Thursday, December 5, 2019

Ageism and moral exclusion of older people -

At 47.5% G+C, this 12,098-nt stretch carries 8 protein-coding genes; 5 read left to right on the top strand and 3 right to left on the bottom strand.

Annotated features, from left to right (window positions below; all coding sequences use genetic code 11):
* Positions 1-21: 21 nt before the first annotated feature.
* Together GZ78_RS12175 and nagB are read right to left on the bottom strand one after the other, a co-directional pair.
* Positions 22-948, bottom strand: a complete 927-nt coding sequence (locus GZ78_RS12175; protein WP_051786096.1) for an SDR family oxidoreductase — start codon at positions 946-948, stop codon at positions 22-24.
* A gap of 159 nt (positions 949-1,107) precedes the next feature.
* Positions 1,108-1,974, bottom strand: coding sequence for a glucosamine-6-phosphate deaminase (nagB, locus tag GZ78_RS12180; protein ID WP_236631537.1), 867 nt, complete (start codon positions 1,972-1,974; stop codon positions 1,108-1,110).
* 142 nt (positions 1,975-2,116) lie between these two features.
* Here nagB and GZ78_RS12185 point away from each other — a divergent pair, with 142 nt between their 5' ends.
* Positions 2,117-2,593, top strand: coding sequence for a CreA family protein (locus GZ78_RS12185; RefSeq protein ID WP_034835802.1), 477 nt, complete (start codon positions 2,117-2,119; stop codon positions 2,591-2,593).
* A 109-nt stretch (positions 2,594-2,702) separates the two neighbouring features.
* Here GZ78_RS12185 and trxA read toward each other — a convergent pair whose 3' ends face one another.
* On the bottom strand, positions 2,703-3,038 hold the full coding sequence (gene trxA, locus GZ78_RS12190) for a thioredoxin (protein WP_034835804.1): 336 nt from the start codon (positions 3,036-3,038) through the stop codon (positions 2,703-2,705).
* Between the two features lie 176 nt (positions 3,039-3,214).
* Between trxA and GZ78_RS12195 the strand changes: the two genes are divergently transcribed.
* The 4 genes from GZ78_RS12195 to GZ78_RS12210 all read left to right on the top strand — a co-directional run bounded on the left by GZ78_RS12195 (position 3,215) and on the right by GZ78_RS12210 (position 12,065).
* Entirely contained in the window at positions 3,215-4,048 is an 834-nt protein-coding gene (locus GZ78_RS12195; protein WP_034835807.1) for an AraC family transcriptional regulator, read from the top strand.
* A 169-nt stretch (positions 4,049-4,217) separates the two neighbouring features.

Question: Discuss about the Ageism and moral exclusion of older people. Answer: Aging is a process in which people tend to grow old. The term is applicable to all the livings organisms on earth and humans in specific. In an extensive explanation, ageing also refers to the cease of cell division which leads to the death of the cell and it is applicable to the species in a population. In humans specifically, ageing refers to the changes that take place in human body over time which includes; social changes, psychological and physical changes. Ageing affects the reaction time of an individual although knowledge and wisdom may increase with the increase in age. Ageing is considered as the major culprit of risk factors and diseases that affects the aged people. All over the world around 150 thousand people die every day due to old age related diseases. Although, the real cause of ageing is not known. The consistent damage to the DNA and the inability of the systems of the body to recover from such damages leads to ageing (Kalsy-Lillico et al. 2012, 359-92). This stud y typically emphasizes on the theological and pastoral issues of ageing relating to dementia. The study involves an aged person of 70 years who is experiencing dementia. Due to ageing the several physical impacts and psycho-social impacts and experiences are highlighted. His personal experiences and the pastoral strategies by which a dementia affected person can be helped to recover. Personal experience of ageing can be described as an ageing process from a personal perspective. The personal experience of ageing can be explained through a multidimensional approach. There exists three different dimensions of ageing, the first dimension is physical decline such as the decline in health and vitality. The second dimension is the continuous personal development and growth. The last and the final dimension is the losses in relation to the social domain, which can be elaborated as the loss of respect and need by the other people. In the first dimension of physical decline, the aged people faces the decline in health due to the ageing issues. Several serious ailments like heart diseases, kidney diseases, eye sight and hearing related problems decreases the vitality of a person which both slows and degrades the health of an aged person (Suzman et al. 2015, 484-486). In the second dimension of personal development and growth, the aged person continuously gains knowledge an d wisdom as the time progresses. This is one of the positive impacts of ageing which brings respect for that particular aged person. There is no doubt that aged people although lacks the mobility and the vitality, but still they possess the vast amount of knowledge which benefits the other persons around. The third dimension of loss of social domain is considered as one of the biggest negative impacts of ageing. The aged person lacking the vitality and deteriorating physical health condition often remains isolated and neglected from his/her family. Due to this reason the aged people feel they are less respected and a negative psychological tendencies develop within their minds (Schwanen et al. 2012, 1291-1295). This however later leads to anxiety and depression. When people age they get an idea that the life is coming to an end. There are several challenges that they face when start to age and is common with all the humans irrespective of gender, culture, nationality and physique. The personal experience so ageing is discussed as under. Mortality As people grow old and age, they get confronted with the thoughts of anxiety and these thoughts are differing in individuals that are either parent or a religious people. From a parents perspectives, I can say whether a person is single or couple, always conscious about their progeny and that they should live on. The felling is same for the non-biologicals as they know that life will move on. The children and the grandchildren provide a sort of merriment for older people and gives a feeling of happiness and complete in all the hardships of ageing. The singles and couples that do not have the children or the progeny suffer from the pain that they are not leaving any next generation, although they had once decided not to have kids. Again when it comes to religious aspects of ageing, I think the religious beliefs and spiritual life both act to reduce the fears and depressions of existential pain and mortality. The belief of presence of life after life along with the spirituality acts as a guidance and a meaning to the life of the aged people. The aged people also find the eternal peace and a spiritual connection with the other aged people that share the same belief (Romero-Ortuno, and Rose 2012, 684-689). Dependency When people age they need the much needed support systems and it becomes an important part of our later life. Once these people used to strong and independent once but now they depend on their family and the friends. Individuals that had maintained a good relationship with his family and his friends always in a better situation than the other aged people. They may have moved away from our loved ones and the family members. However, the feeling of connection with the loved ones makes us feel supported and connected. Although, there are certain aged people that abandon their family or get abandoned by their family. For such people, emotional pain and regret are a common companion. Women and men stay better if they have created a group of friends around them that stay together like a family. The childless couples and singles experience a less painful life if they have a nested group of friends that have the similar interests. The aged people living in rural areas face more problem in co mparison to the one that live in the cities. This is the sole reason of the popularity of the assisted living facilities (Ruan 2015, 1-10). Midlife crisis- reaching the midlife stage does not result in the crisis situation as the period is anticipated. The aged people that once had experienced the sorrows and upheavals of life in their middle age of the remains prepared to the challenges that arise in future. Thus the previous challenges faced in the earlier part of the life result in better coping up and can be experienced just like another turning point in life. The survivors of major crisis like the political unrest, bankruptcy and natural disasters often tend to say they are confident enough to face any situation in future. The aged people who have experienced dead end relationships and failed marriages often view the midlife as a chance to start the life afresh (Bauer et al. 2015, 22-42). Ageism the prejudice related to ageing is present everywhere. Although it is seen everywhere that life expectancy is gradually increasing due to the advancement in science and medicine. However, according to me the present day youth and their obsession for fashion almost make the 50-year-old people just invisible. Discrimination is one of the major issues faced by the aged people due to the difference in religion, race, sexual preference. I think that the experiences gained over the years can be beneficial for an aged person to cope up with the discrimination. One important thing to note with ageing is the psychological effects of ageing on the people that used to emphasize more on their looks and physique. The reason is that later on these people suffer from the early incidence of ageing which includes loss of fertility, sagging skin, decreased stamina, virility. Sometimes people even try to reduce the impact of ageing through artificial procedures like cosmetic surgeries, usage of steroid s. This affects such aged people because once this image had brought them fame, success (Johnstone 2013, 27). Healthcare At a certain point, as people grow older they rely more on the healthcare. There are two different groups of people that suffer from the health issue. One is the person who knows the ailments that he is suffering, still the person is unable to move for treatment as because he is not financially strong enough. While the other type of person has financial support although does not know that he is suffering from any ailment (Roberts et al. 2013, 241-246). First person accounts of ageing- in the interview there were certain questions that were asked like: 1) what is the definition of successful ageing; 2) why to age successfully is important? 3) how the experiences of your life changed or impacted the ageing process? 4) provides the suggestions on how to age without major problems and any recommendation on the interventions needed for healthy life. The answers received from the respondents regarding the definition of successful ageing emphasized on the self-contentment and self-acceptance. According to the respondents successful ageing is like accepting the present stage of life. Staying away from the thoughts that makes us dwell in the past and regrets that we could have done this or done that (Reichstadt et al. 2010, 567-575). However, accepting the fact that the present scenario will not let us do it. This is the best way to make peace with the past. For some people this stage of live is a new found feeling. The second question was the definition of successful ageing and one of the response was successful ageing is a part of life and enjoying every bit of it is best part. It takes long time for a person to convince himself that the present condition of life is all that matters. The future is unpredictable and to live the present is first priority. The other responses are for the aged people that are active, they must know that they are growing old day by day. These active people are proactively enjoying the life to its full and are adventurous and fun loving. These people love to go for an adventure and not the type who would be unwilling to stay at home. The other responses are the social interaction that the aged people goes through is always considered as a learning process. Aged people can gain knowledge form other people life and can incorporate the learning in their own life (Reichstadt et al. 2010, 567-575). Pastoral strategies There was a perception that, aged people who are suffering from dementia and are unable to communicate effectively can recover from this condition if they start to participate in the spiritual practices. It was though that aged people will spring to life when they will be asked to say the lords prayer and would help them to perform the normal everyday communication with ease. However, the truth is that people suffering from dementia are not able to perceive the intellectual complexities associated with the spiritual practice. The people who are suffering from dementia experience the damage to the brains that reduce the intellectual and cognitive abilities and extensive memory loss. In dementia people are affected to such an extent that they lose the ability to recognise themselves and even others. During the study, the author while ministering had to adopt certain postures. This posture does not mean a different set of attitude of mind. This means that during ministering the author h ad to kneel down or bow down in front of the person (Swinton 2014, 160-172). This posture generally replicates the posture of worship and the people affected with dementia are able to recognise the rituals of worship. The study emphasizes that the negative effects of dementia are many and it includes inability to communicate properly, social interactions, patterns in behaviour and the ability to take care of oneself. The majority of the repercussions fall not only on the family and friends but also on the care givers. The person suffering from dementia lose the capability of personal reflection and are left alone to make what they want to make out of their own understanding and perception (Duin 2013, 101-112). The pastorals and the chaplains care givers have the exclusive responsibility to work for the people and the families affected with dementia. One in four people are not ready to accept the fact that they are affected with dementia. However, from the study it was found one of t he chaplains to be saying that what is the needs in providing the dementia affected people with the pastoral and care. Because the concepts of theology are beyond the understanding of the dementia affected people. Aged people affected with dementia are not in a condition to understand the idea behind spirituality and the existence of god. It has been seen that people suffering from dementia are often stigmatized and ignored and the Christian theology states that every human must be treated with respect (Hudson 2016, 50-67). Not because that person possesses the natural rights, but due to the fact that god resides in every human Thus, for such people, providing them with the self-help books and pastoral care are not enough for the recovery of the people suffering from dementia. Christian theology clearly states that no person is self-made and need other person to point out the weaknesses. Both the first and the final word that can solve all major problems related to dementia is the w ord love. The person suffering from dementia need the care and love from his neighbouring people, friends and families (Hudson 2016, 50-67). Therefore, from the above discussion it can be concluded that in aged people the health issues arise with continuous ageing. When people age there are certain changes in the body that a person must get accustomed with to reduce the psychological impacts. The people who to some more extent rely on their self-image during their old age, must accept the fact that they no longer possess such health conditions in the present scenario. However, according to some of the interview questions asked relating to ageing, it was later inferred that a majority of the people are happy with the way they have experienced issues of ageing. The pastoral and theological issues relating to ageing and dementia reveal that, persons with dementia almost always forget to remember the existence of god and lack the spirituality. Thus, the care provided to such people must be through love and care. Reference Bauer, Esther K. "Masculinity in Crisis: Aging Men in Thomas Mann's Der Tod in Venedig and Max Frisch's Homo faber." The German Quarterly 88, no. 1 (2015): 22-42. Duin, Lorene. "Pastoral care for dementia caregivers." (2013): 101-112. Hudson, Rosalie Evelyn. "Gods Faithfulness and Dementia: Christian Theology in Context." Journal of Religion, Spirituality Aging 28, no. 1-2 (2016): 50-67. Johnstone, Megan-Jane. "Ageism and moral exclusion of older people." Australian Nursing and Midwifery Journal 21, no. 3 (2013): 27. Kalsy-Lillico, Sunny, Dawn Adams, and Chris Oliver. "Older adults with intellectual disabilities: Issues in ageing and dementia." Clinical psychology and people with intellectual disabilities, 2nd edn. Chichester, Wiley Blackwell (2012): 359-92. Reichstadt, Jennifer, Geetika Sengupta, Colin A. Depp, Lawrence A. Palinkas, and Dilip V. Jeste. "Older adults' perspectives on successful aging: Qualitative interviews." The American Journal of Geriatric Psychiatry 18, no. 7 (2010): 567-575. Roberts, Helen C., Holly Emma Syddall, Jonathan Sparkes, Jan Ritchie, Joe Butchart, Alastair Kerr, Cyrus Cooper, and Avan Aihie Sayer. "Grip strength and its determinants among older people in different healthcare settings." Age and ageing 43, no. 2 (2013): 241-246. Romero-Ortuno, Roman, and Rose Anne Kenny. "The frailty index in Europeans: association with age and mortality." Age and ageing 41, no. 5 (2012): 684-689. Ruan, Qingwei, Zhuowei Yu, Ma Chen, Zhijun Bao, Jin Li, and Wei He. "Cognitive frailty, a novel target for the prevention of elderly dependency." Ageing research reviews 20 (2015): 1-10. Schwanen, Tim, Irene Hardill, and Susan Lucas. "Spatialities of ageing: The co-construction and co-evolution of old age and space." Geoforum 43, no. 6 (2012): 1291-1295. Suzman, Richard, John R. Beard, Ties Boerma, and Somnath Chatterji. "Health in an ageing worldwhat do we know?." The Lancet 385, no. 9967 (2015): 484-486. Swinton, John. "What the body remembers: Theological reflections on dementia." Journal of Religion, Spirituality Aging 26, no. 2-3 (2014): 160-172.